This link was sent to me by a long time acquatence. It is a fun little golf trivia quiz that only takes a few minutes to complete. It is multiple choice. If you select a wrong answer, the ball moves only so far down the fairway and stops and you are charged with one stroke. Keep selecting the answers that you think are correct and the ball moves down the fairway until you get the right answer and the ball goes in the hole. If you have the correct answer right away, the ball goes directly in the hole – a hole in one. Have fun!

Release with Power

Once you have learned the proper backswing and lag techniques it is time to concentrate on the release. So much has been written about the release of the golf club, yet much confusion still exists. The word release implies that one should “let go” of something. If we are talking about basketball, baseball, football and many other sports then that is what it means – to “release” or let go of the ball. When thinking about release as it relates to a golf club, that action begins with correct backswing and lag techniques. In other words, the proper backswing puts the club on plane and then during the downswing the clubhead lags behind and accelerates until it catches up with the hands and makes contact with the ball. The action of the wrists before impact and beyond is the releasing action. Of course, a lot must go right for the outcome to be positive. To be successful the left wrist needs to be flat or slightly bowed and facing the target, and the club needs to be accelerating at and through impact. If the left wrist is out of position or if it collapses upon impact then an errant shot is likely to occur.

Golfers that lack distance usually release their wrists early in the down swing. By the time impact is reached the arms are left to carry the clubhead through the ball. The arms can only travel up to 35 MPH and therefore much power is lost. If one gets the wrists timed right, but then holds off or steers the club towards the target after impact, more distance can be achieved. Albeit, not near as much distance as is possible when the clubhead continues accelerate through impact. Biomechanic studies of professionals versus average golfers consistently show that professionals continue to accelerate the clubhead through impact while average golfers stop accelerating before impact.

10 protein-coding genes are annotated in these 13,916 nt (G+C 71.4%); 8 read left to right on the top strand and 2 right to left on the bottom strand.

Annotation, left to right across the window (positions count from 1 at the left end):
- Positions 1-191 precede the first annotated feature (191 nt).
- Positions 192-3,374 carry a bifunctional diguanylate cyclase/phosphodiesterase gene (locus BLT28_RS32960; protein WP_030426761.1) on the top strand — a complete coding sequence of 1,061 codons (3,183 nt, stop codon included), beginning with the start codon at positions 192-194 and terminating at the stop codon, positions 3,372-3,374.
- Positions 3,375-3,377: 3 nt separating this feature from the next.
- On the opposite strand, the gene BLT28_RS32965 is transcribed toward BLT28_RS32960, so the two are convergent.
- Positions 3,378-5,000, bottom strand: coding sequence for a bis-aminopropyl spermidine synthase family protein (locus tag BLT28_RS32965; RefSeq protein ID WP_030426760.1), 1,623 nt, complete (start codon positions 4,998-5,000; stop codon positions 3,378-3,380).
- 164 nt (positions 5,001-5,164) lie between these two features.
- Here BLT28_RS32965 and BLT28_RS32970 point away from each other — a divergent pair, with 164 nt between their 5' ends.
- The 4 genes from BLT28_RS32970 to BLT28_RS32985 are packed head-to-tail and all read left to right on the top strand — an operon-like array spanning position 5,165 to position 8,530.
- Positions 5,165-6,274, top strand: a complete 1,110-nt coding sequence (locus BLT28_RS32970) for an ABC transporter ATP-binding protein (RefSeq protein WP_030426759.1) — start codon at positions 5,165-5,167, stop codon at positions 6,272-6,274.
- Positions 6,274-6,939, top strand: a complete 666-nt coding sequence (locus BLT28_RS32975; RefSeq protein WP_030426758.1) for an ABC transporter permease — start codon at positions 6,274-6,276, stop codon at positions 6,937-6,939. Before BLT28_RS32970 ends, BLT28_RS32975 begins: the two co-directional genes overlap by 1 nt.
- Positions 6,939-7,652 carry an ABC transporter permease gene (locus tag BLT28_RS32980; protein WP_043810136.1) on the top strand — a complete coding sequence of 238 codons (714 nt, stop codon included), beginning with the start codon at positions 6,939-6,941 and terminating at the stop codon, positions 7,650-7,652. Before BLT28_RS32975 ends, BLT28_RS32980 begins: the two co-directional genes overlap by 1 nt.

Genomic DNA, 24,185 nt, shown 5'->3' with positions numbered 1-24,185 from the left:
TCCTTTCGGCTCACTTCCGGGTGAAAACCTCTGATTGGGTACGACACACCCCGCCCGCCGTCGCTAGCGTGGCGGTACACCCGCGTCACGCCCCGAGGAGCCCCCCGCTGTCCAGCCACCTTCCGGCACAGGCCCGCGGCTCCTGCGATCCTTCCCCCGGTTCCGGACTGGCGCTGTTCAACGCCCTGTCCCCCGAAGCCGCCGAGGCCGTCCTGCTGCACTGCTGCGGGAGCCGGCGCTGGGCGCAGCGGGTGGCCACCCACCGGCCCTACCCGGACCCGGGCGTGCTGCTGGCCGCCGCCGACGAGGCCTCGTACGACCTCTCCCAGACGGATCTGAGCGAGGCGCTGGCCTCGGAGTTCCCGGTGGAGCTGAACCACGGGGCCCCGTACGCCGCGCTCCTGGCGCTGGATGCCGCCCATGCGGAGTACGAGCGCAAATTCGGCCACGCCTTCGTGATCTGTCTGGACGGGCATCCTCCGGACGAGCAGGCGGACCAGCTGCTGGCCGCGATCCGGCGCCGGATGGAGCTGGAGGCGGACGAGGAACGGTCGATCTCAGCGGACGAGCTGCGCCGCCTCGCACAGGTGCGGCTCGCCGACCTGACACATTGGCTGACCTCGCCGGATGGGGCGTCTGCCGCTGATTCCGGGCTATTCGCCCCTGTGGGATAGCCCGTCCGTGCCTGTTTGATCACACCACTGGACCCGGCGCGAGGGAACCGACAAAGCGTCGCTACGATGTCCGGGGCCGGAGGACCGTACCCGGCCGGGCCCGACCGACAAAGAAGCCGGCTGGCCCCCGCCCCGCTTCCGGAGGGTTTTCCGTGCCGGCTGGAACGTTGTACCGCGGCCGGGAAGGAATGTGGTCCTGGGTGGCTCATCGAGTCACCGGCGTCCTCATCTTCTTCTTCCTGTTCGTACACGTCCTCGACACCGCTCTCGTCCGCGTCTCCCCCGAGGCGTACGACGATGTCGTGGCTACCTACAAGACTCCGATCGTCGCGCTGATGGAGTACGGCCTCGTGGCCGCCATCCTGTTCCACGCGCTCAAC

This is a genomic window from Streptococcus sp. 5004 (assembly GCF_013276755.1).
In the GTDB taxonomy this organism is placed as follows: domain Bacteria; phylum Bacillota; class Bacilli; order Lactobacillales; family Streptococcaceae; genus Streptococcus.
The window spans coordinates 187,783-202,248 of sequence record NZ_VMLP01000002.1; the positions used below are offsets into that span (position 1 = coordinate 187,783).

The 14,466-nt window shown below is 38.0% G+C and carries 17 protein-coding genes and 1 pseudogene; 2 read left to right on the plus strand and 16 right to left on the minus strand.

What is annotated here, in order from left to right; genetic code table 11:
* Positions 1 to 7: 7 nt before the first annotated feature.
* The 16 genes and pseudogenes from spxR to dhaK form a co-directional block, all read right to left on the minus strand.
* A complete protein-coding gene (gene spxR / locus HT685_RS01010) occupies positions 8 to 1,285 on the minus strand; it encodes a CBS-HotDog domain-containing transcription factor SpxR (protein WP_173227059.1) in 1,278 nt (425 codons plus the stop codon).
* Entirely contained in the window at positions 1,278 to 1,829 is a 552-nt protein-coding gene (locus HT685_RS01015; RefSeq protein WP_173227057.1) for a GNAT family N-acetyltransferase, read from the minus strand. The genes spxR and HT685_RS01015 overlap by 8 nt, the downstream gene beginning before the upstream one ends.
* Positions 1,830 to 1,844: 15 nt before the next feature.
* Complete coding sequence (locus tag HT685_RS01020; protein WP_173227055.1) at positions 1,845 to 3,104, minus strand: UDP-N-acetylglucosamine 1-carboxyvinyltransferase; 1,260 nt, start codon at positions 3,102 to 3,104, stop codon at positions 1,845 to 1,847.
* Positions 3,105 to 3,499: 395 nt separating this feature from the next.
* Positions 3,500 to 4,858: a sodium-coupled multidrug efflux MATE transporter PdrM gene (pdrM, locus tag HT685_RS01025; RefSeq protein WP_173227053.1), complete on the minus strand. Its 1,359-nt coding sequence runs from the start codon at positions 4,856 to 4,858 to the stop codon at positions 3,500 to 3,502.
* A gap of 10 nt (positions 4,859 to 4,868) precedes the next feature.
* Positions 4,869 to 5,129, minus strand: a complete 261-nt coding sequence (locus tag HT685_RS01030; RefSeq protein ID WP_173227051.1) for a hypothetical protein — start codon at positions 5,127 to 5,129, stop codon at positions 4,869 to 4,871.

The challenge then is to hit the ball squarely while continuing to accelerate the club. This requires that the body has no or little tension (especially below the waist) and that the sequence of movements on the downswing is correct. This article explains the action of the wrists at impact and just beyond, but does not clearly explain how to keep the club accelerating after impact. With short arms and small wrists, it took me quite a while to figure out how to keep the clubhead accelerating. What I am about to explain is difficult to see in a full golf swing, but I firmly believe that it is the reason that a 125 pound LPGA player can hit the ball over 250 yards.

I am going to go back to the idea of releasing a ball. To propel a basketball towards a hoop, using an overhand motion, the right wrist bends back and then with the proper combination of body, arms and wrist the ball is sent on its way. The ball in not pushed towards the basket. The right wrist and hand bend back and then snap forward ending up in a pronated downward position. If you were to do this motion on a horizontal plane, it would be attune to a slapping motion. This motion is the most efficient way to throw a ball when acceleration is required. So, how do we apply this to the golf swing? There is an obvious difference that needs to be noted and then there is the issue of timing.

Holding and releasing a ball is much different from holding the grip of a club where the clubhead is far removed from the hands. The motion of snapping the wrist to throw a ball is not going to work for a golf swing. Oh I suppose it could work, but the timing would have to be perfect. Additionally since both wrists must work together, there is not going to be as much pronation of the right wrist as there is when throwing a ball. This is ok because the idea here is to keep the clubhead accelerating by striving to create a pronating motion with the right wrist. This is going to be a conscious action in the beginning and until it becomes habit.

As far as timing goes, pronation of the right wrist should not begin until impact or just after. The thought process should be to start thinking about it at impact. In actuality, pronation won’t occur until some time after impact because of the speed that the club is moving. As far as what the release feels like from the beginning of the downswing through to the end of the follow-through – you should feel no wrist or release sensation until well after impact.

Brian Manzella is well known for his release idea of pronating the right wrist. Jeffery Mann (the author of the referenced article (Hand Release Actions Through the Impact Zone) gives a critical review of this idea here. I believe that Brian Manzilla’s idea has merit. Once you have read all the information, try these ideas out to see what works best for you.